- Agronomic: corn
- Crop Production: conservation tillage
- Education and Training: demonstration, extension, farmer to farmer, on-farm/ranch research
- Energy: bioenergy and biofuels, energy use
- Farm Business Management: agricultural finance
- Soil Management: general soil management
The attributes of heavy clay soils in the northeastern states limits the potential for no-till practices. Clay soils are slow to warm in the spring. In addition they become cmpacted easily andhence are generally more prone to run-off erosion. There is hardly a "good time" to manage clay soils. Clay soils generally produce lower yielding crops due to compaction and poor drainage. This puts farmers in the region at quite an economic disadvantage since they cannot reap the environmental and economic benefits of no-till. Current conventional tillage methodes generally require a minimum of three passes over the filed to plan [one to moldboard or chisel plow once to harrow and once to plant] and more often than not as much as four or more trips depending on soil conditions. All this while leaving the ground surface exposed to the elements which only leads to more possibilities of erosion, drying out, break down of soil structure, and nutrient run off.
The goal of this project is to research a reduced tillage tool that could improve the economic and environmental sustainability of farmers in the Northeast. More specifically, we plan to evaluate the practice of zone tillage using a strip tillage implement know as an Unverferth Zone Builder in conjunction with a guidance system on heavy clay soils in Vermont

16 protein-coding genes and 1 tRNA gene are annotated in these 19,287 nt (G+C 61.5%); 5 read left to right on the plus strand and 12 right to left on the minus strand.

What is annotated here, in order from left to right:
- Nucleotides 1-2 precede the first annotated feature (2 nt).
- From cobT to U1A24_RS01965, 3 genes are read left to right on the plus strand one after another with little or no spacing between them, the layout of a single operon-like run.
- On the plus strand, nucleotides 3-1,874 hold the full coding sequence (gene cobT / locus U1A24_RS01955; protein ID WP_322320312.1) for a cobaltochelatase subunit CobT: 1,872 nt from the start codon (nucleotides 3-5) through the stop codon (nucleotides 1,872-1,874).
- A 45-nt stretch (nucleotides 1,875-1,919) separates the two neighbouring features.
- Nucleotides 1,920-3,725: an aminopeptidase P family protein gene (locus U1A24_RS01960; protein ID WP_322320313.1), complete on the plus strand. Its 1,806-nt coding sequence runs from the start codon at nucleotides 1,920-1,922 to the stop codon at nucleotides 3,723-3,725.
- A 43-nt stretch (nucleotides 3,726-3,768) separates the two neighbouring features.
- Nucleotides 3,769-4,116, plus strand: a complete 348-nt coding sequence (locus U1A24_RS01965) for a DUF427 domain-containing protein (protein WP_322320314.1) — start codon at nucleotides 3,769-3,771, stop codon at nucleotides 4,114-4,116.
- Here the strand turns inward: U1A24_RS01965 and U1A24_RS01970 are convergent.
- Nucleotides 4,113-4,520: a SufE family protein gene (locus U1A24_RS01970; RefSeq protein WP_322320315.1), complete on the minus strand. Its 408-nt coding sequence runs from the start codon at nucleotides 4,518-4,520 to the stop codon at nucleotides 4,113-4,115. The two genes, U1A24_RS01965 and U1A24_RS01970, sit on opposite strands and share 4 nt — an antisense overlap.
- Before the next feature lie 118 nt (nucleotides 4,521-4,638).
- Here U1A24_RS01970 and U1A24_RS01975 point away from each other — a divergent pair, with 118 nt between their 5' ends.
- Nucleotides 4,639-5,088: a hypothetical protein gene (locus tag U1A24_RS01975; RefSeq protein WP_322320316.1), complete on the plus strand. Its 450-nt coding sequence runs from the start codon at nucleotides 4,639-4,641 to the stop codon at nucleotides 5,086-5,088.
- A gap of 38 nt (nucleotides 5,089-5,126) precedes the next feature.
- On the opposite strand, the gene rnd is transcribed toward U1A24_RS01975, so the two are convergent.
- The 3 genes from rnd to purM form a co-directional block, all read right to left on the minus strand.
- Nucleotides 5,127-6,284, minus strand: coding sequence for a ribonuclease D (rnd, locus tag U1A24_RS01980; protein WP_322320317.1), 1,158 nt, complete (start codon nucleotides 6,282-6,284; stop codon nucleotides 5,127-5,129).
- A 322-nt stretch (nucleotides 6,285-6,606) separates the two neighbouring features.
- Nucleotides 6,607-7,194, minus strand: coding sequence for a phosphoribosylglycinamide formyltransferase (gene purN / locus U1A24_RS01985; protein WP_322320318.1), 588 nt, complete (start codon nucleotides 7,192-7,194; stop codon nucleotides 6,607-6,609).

Project objectives from proposal:
We will have three test fields that differ in management and each being approximately twenty acres in size. The test sites willbe split into two plots, one plot serving as a control (standard conventional tillage) and the other plot as the strip tilled treatment. The strip tilled treatment will be implemented using a new Univerferth Zone Builder which is built to create a deep tilled loosened seed bed. It is a subsoiler and strip tillage implement in one machine. The following are the four phases of the system:
1. In the front it has discs that cut the sod or residue.
2. The 22 inch deep rippers subsoil and break up the hard pan.
3. The 2 fluted coulters, set 10 inches apart, work to crown and till the soil into a 10 inch strip.
4. Rolling baskets, with aggressive bars, level, loosen and break up any lumps.
The guidance system in conjunction with the Zone Builder improves the efficiency of crop production by steering the tractor and implement then recording the data during tillage for use when planting so as to plant in the tilled strops with an accuracy of within 1 to 2 inches by means of GPS as well as its own beacon set within a one half milke radius of the field. All field data including soil type from tillage to planting and even during harvest with the right combine which we don’t have at this time.
The management at the various tests sites is as follows:
Test site 1: We intend to compare yields of corn grown in a conventionally tilled sod with strip tillage in the same field. Sod will be killed with a glyphosate application (1 qt/acre) applied one week prior to conventional tillage or strip tillage treatments.
Test site 2: This next comparison will be to compare yields of corn grown on former soybean ground usin our regular practice of reduced tillage compared with strip tillage. Our regular practice of minimum tillage includes spring harrow (2 or 3 times), field cultivate or pulvimulch as needed and plant.
Test site 3: The next comparison will evaluate corn yields on former soybean ground that was fall subsoiled. The field will be split and the treatments will be our regular practice of minimum tillage compared to strip tillage.
All test sites will receive starter fertilizer (163 lbs. per acre of 28.5 – 26 – 0), N sidedress (100 lbs N per acre), and rootworm control. Glyphosate resistant hybrid corn will be planted at 28,000 plants to the acre. Harvest will be done with our own gleaner L3 combine in the fall for grain or forage chopper for silage. The harvest type will be determined by the weather conditions.